while the new stuff is in


This means there are 2 HibernateTemplate classes


So don't just blindly autoimport (in IDEA for example) without checking the packages first.
There are actually two questions there I think.
1) How does Hibernate compare to other Object Relational Mapping tools.
2) How does Hiberante compare to other JDBC wrapper tools, like iBatis/Spring/Commons DB.

My personal experience with other ORM tools is limited to Jakarta's ObjectRelationBridge, which I used before Hibernate. At the time (several years ago), we had a lot of problems with it due to lack of documentation and trouble tuning it to be really performant.

We starting using Hibernate and really haven't looked back, so I'm not really sure how OJB evolved. Hibernate is probably the most popular opensource ORM and while popularity isn't always a great indicator of technical elegance (i.e. Struts), I think its well deserved in Hibernate's case.

As far as JDBC wrappers like iBatis, I think they can do much of the same jobs as an true ORM. I've heard good things about iBatis, but haven't had the oppurtunity to use it on a project yet. If you don't have a complicated Object model, or you have a lot of SQL tuning experience/legacy SQL code, a tool like iBatis could probably useful.
We don't cover all the topics, specifically we left out some of the more advanced topics like the Criteria Query API and Interceptors. We do have a heavy emphasis on teaching beginners Hibernate, but we certainly are as short/light as say the O'Reilly Developers Notebooks series.

The first 1/2 of the book covers the basics, while the second half focuses on integration with other projects/libraries, including webframeworks (Webwork, Struts and Tapestry), XDoclet and how to unit test hibernate code.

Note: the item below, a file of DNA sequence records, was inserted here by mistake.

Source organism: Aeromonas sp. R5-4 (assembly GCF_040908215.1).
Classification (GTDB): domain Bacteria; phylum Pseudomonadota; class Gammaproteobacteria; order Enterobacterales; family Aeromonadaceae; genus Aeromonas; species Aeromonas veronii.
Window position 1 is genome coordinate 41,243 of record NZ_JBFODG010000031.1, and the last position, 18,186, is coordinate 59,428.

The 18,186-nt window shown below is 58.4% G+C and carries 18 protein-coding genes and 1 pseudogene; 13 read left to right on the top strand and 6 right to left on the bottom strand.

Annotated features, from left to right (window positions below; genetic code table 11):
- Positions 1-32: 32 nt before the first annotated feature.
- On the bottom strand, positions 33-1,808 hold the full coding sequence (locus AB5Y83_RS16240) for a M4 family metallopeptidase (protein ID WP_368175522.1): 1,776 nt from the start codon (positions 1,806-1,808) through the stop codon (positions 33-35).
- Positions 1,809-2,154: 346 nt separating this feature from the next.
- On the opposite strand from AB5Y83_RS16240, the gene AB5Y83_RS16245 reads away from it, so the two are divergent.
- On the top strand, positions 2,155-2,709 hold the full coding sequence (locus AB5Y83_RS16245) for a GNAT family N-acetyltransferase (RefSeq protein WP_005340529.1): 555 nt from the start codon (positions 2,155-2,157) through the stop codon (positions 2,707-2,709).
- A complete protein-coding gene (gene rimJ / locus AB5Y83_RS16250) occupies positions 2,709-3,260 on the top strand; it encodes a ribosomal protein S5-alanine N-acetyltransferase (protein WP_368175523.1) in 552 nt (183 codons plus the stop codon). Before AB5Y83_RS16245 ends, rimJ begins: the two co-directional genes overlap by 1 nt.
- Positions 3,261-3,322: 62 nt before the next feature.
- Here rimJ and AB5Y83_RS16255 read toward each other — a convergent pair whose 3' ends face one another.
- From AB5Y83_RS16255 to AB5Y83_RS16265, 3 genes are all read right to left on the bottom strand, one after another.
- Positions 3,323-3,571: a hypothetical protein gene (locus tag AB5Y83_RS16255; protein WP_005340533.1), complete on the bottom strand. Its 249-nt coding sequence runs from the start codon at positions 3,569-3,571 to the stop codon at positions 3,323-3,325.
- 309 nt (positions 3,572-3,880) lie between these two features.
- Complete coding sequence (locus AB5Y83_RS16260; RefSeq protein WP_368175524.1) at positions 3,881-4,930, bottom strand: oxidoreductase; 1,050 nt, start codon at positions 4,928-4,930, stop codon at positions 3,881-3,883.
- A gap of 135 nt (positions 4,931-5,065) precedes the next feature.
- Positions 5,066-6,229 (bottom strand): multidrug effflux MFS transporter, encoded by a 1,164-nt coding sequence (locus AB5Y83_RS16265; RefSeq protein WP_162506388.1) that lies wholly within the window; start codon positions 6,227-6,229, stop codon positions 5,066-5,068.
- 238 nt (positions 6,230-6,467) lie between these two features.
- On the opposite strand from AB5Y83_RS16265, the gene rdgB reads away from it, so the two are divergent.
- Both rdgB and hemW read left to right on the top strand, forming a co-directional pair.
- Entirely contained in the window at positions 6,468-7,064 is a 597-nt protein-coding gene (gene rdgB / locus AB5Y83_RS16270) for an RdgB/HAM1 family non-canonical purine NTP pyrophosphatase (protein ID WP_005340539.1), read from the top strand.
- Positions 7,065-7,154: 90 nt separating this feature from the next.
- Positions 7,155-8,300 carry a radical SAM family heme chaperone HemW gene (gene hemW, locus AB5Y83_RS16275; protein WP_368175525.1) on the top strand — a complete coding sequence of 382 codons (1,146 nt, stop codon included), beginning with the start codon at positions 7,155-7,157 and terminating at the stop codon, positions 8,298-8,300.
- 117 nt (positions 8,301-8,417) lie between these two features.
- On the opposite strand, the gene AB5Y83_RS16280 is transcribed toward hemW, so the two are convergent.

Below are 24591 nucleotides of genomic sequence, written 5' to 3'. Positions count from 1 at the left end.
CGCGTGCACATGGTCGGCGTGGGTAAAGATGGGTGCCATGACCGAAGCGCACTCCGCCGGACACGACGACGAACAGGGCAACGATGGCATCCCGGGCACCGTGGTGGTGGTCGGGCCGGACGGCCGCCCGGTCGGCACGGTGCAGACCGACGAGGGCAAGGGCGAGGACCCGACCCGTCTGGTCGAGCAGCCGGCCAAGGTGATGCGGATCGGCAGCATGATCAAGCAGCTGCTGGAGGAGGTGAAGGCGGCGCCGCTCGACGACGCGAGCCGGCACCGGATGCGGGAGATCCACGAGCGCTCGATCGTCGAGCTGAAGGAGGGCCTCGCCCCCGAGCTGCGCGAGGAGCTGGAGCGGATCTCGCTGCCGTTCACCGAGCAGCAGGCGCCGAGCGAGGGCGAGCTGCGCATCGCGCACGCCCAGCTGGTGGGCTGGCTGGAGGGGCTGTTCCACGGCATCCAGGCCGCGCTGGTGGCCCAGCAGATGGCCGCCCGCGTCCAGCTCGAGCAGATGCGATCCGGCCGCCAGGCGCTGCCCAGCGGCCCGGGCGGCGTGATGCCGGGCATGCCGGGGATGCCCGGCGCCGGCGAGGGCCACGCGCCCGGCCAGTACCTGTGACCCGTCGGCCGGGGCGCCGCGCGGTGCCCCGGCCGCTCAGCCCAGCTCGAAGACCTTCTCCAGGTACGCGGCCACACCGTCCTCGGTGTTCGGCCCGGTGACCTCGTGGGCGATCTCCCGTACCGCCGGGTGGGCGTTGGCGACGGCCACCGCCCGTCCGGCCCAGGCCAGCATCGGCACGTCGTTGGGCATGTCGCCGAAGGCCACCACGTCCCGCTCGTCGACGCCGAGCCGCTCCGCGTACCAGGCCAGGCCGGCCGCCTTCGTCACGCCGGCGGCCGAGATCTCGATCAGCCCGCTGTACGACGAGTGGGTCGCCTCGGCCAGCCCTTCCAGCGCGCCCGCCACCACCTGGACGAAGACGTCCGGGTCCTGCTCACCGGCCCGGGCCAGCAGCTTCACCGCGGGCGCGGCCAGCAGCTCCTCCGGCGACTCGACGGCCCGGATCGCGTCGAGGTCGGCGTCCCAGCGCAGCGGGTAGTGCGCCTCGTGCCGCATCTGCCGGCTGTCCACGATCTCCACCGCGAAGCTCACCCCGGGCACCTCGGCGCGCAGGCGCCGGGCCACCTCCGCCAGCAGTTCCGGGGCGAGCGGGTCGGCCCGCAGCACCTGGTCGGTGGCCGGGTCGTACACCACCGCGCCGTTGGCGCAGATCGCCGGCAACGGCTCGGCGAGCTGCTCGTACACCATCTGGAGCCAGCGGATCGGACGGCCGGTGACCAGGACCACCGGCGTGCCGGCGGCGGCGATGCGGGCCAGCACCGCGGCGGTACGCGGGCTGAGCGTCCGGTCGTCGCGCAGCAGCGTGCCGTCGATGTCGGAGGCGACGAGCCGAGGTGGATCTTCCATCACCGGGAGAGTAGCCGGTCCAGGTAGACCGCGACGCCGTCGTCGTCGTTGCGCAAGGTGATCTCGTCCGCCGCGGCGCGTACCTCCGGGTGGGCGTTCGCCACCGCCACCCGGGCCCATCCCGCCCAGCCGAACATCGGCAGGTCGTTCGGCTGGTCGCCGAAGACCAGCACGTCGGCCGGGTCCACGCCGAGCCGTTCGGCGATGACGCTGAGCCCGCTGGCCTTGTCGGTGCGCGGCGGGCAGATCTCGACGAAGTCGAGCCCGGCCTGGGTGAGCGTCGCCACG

So I think there is a lot of unique material that folks who already have experience with Hibernate should find useful.
Glad you like it. The internal debate about the title only exceeds the debate about the possible cover designs.
I have to feign ignorance at some level about the contents of professional hibernate. It came out not to long before our book was released, so I haven't had much time to do a comparision.

So I can only really cover things I think we did well. In addition to being a very gradual introduction, we do a lot of 'example by refactor', where we introduce an example, then improve it by refactoring, explaining why things were changed, and gradually adding new concepts. I personally think this really helpful for teaching concepts to new folks.

In addition, I think our coverage of XDoclet is really indepth, and our appendix, which is an example-based quick reference to all the common mappings you can do with Hibernate, has gotten some really good marks from folks I've shown it to.

Our goal was to gradually ramp up developers as they learn Hibernate, and then provide a solid day to day reference for it.